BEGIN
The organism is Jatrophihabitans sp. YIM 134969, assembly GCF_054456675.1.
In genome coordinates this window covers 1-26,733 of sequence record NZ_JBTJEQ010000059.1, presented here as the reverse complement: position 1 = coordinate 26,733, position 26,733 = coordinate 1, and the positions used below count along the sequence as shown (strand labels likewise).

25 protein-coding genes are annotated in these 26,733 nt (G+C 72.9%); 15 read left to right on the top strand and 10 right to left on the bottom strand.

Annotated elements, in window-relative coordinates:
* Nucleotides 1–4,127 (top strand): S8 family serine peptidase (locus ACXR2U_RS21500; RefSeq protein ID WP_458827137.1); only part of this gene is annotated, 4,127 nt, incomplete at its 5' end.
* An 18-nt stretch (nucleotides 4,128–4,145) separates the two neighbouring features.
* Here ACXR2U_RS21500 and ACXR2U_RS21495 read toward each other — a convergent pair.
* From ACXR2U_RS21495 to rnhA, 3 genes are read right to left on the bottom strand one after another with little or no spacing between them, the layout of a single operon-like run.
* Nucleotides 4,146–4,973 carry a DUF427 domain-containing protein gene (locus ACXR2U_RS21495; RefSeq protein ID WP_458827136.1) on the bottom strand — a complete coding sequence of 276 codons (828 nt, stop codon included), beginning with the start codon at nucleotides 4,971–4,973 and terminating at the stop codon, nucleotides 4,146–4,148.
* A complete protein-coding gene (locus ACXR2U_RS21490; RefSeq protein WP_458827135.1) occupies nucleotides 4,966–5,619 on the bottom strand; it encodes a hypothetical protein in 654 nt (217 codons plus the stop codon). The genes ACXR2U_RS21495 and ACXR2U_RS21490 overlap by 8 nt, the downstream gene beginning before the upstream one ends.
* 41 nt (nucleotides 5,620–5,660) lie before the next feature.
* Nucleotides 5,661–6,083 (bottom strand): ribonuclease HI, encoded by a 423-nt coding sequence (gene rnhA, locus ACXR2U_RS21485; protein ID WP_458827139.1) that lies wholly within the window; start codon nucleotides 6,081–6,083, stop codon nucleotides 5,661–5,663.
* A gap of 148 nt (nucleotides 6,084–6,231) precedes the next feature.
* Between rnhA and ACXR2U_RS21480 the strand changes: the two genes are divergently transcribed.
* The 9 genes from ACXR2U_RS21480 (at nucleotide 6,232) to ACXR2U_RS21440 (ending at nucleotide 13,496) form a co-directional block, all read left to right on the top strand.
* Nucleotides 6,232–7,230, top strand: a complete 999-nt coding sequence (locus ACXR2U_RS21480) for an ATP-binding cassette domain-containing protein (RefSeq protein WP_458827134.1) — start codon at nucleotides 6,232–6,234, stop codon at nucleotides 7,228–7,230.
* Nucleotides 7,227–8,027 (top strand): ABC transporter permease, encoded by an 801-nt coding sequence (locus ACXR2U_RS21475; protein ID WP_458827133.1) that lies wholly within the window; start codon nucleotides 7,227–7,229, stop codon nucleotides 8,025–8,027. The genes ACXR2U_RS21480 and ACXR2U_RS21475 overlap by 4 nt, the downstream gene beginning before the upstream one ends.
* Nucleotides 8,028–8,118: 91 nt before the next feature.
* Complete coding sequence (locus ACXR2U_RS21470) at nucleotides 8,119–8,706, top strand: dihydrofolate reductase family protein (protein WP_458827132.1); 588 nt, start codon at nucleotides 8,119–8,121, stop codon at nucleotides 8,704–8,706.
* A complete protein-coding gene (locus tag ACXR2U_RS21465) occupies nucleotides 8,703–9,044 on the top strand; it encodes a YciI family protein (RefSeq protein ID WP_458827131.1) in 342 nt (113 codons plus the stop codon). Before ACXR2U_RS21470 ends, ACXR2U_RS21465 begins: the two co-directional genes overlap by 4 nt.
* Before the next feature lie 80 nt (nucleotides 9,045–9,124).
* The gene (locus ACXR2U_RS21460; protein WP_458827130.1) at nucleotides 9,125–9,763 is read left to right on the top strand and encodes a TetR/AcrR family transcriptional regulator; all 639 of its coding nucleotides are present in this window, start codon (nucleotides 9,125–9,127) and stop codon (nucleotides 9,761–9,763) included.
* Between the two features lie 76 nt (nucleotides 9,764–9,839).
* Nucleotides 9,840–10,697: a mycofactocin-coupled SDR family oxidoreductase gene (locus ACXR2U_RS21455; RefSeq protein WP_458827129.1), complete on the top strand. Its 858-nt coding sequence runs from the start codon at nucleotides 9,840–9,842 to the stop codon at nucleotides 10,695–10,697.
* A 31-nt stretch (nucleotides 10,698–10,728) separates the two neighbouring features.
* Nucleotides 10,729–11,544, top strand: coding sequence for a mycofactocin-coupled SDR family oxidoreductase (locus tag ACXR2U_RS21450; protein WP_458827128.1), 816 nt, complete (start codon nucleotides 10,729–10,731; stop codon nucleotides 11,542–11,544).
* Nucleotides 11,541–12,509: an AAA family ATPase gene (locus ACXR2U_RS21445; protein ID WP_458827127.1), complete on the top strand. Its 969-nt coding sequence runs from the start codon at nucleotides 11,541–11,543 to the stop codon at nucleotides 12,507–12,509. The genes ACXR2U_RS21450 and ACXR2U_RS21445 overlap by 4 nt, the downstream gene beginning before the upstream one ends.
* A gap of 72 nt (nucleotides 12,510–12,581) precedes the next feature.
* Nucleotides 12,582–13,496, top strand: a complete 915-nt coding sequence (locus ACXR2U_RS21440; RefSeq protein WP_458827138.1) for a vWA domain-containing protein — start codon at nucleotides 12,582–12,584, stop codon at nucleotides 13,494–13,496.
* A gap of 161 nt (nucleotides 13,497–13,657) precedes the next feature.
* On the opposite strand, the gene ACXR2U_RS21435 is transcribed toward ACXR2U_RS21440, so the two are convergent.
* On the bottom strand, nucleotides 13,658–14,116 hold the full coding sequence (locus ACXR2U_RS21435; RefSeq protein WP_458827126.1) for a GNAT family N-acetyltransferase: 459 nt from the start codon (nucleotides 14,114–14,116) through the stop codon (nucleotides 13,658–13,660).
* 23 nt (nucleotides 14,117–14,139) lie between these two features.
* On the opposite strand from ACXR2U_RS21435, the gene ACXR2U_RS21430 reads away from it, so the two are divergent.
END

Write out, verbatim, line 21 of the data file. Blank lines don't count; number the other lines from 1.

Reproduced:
* Before the next feature lie 80 nt (nucleotides 9,045–9,124).